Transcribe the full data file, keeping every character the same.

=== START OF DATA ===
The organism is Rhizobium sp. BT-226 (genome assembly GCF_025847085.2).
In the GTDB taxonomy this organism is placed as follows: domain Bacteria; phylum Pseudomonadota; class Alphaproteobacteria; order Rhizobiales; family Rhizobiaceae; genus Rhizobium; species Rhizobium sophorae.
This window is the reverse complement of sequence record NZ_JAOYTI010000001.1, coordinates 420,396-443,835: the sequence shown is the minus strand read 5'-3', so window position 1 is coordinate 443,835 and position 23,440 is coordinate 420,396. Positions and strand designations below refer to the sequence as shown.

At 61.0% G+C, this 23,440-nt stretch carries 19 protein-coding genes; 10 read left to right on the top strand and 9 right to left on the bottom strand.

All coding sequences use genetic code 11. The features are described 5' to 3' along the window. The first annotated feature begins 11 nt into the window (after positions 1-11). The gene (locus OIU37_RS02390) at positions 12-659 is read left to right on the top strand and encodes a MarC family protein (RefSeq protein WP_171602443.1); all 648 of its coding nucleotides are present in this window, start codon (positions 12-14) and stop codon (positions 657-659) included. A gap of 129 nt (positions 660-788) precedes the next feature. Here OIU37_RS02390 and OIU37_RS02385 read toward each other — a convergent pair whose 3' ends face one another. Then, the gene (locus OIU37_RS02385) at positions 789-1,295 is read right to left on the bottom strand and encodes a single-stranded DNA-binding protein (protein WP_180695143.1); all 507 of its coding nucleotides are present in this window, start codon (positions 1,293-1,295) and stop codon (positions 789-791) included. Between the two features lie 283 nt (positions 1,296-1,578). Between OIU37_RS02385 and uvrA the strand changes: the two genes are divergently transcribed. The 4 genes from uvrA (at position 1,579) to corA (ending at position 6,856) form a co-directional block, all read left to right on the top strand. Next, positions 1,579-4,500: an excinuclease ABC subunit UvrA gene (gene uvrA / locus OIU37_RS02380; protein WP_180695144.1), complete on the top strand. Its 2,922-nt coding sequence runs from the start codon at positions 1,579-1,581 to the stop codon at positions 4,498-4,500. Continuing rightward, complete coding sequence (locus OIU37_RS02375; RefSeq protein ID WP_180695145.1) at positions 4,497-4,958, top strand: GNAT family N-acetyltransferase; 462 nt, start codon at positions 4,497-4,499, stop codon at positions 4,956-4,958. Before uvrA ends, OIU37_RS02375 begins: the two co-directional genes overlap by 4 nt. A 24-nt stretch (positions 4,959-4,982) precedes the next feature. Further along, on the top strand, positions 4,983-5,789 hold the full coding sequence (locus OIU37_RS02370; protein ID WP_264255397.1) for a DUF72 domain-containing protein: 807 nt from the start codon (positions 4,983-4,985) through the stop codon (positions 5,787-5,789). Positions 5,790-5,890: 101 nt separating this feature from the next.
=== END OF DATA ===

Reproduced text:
The organism is Rhizobium sp. BT-226 (genome assembly GCF_025847085.2).
In the GTDB taxonomy this organism is placed as follows: domain Bacteria; phylum Pseudomonadota; class Alphaproteobacteria; order Rhizobiales; family Rhizobiaceae; genus Rhizobium; species Rhizobium sophorae.
This window is the reverse complement of sequence record NZ_JAOYTI010000001.1, coordinates 420,396-443,835: the sequence shown is the minus strand read 5'-3', so window position 1 is coordinate 443,835 and position 23,440 is coordinate 420,396. Positions and strand designations below refer to the sequence as shown.

At 61.0% G+C, this 23,440-nt stretch carries 19 protein-coding genes; 10 read left to right on the top strand and 9 right to left on the bottom strand.

All coding sequences use genetic code 11. The features are described 5' to 3' along the window. The first annotated feature begins 11 nt into the window (after positions 1-11). The gene (locus OIU37_RS02390) at positions 12-659 is read left to right on the top strand and encodes a MarC family protein (RefSeq protein WP_171602443.1); all 648 of its coding nucleotides are present in this window, start codon (positions 12-14) and stop codon (positions 657-659) included. A gap of 129 nt (positions 660-788) precedes the next feature. Here OIU37_RS02390 and OIU37_RS02385 read toward each other — a convergent pair whose 3' ends face one another. Then, the gene (locus OIU37_RS02385) at positions 789-1,295 is read right to left on the bottom strand and encodes a single-stranded DNA-binding protein (protein WP_180695143.1); all 507 of its coding nucleotides are present in this window, start codon (positions 1,293-1,295) and stop codon (positions 789-791) included. Between the two features lie 283 nt (positions 1,296-1,578). Between OIU37_RS02385 and uvrA the strand changes: the two genes are divergently transcribed. The 4 genes from uvrA (at position 1,579) to corA (ending at position 6,856) form a co-directional block, all read left to right on the top strand. Next, positions 1,579-4,500: an excinuclease ABC subunit UvrA gene (gene uvrA / locus OIU37_RS02380; protein WP_180695144.1), complete on the top strand. Its 2,922-nt coding sequence runs from the start codon at positions 1,579-1,581 to the stop codon at positions 4,498-4,500. Continuing rightward, complete coding sequence (locus OIU37_RS02375; RefSeq protein ID WP_180695145.1) at positions 4,497-4,958, top strand: GNAT family N-acetyltransferase; 462 nt, start codon at positions 4,497-4,499, stop codon at positions 4,956-4,958. Before uvrA ends, OIU37_RS02375 begins: the two co-directional genes overlap by 4 nt. A 24-nt stretch (positions 4,959-4,982) precedes the next feature. Further along, on the top strand, positions 4,983-5,789 hold the full coding sequence (locus OIU37_RS02370; protein ID WP_264255397.1) for a DUF72 domain-containing protein: 807 nt from the start codon (positions 4,983-4,985) through the stop codon (positions 5,787-5,789). Positions 5,790-5,890: 101 nt separating this feature from the next.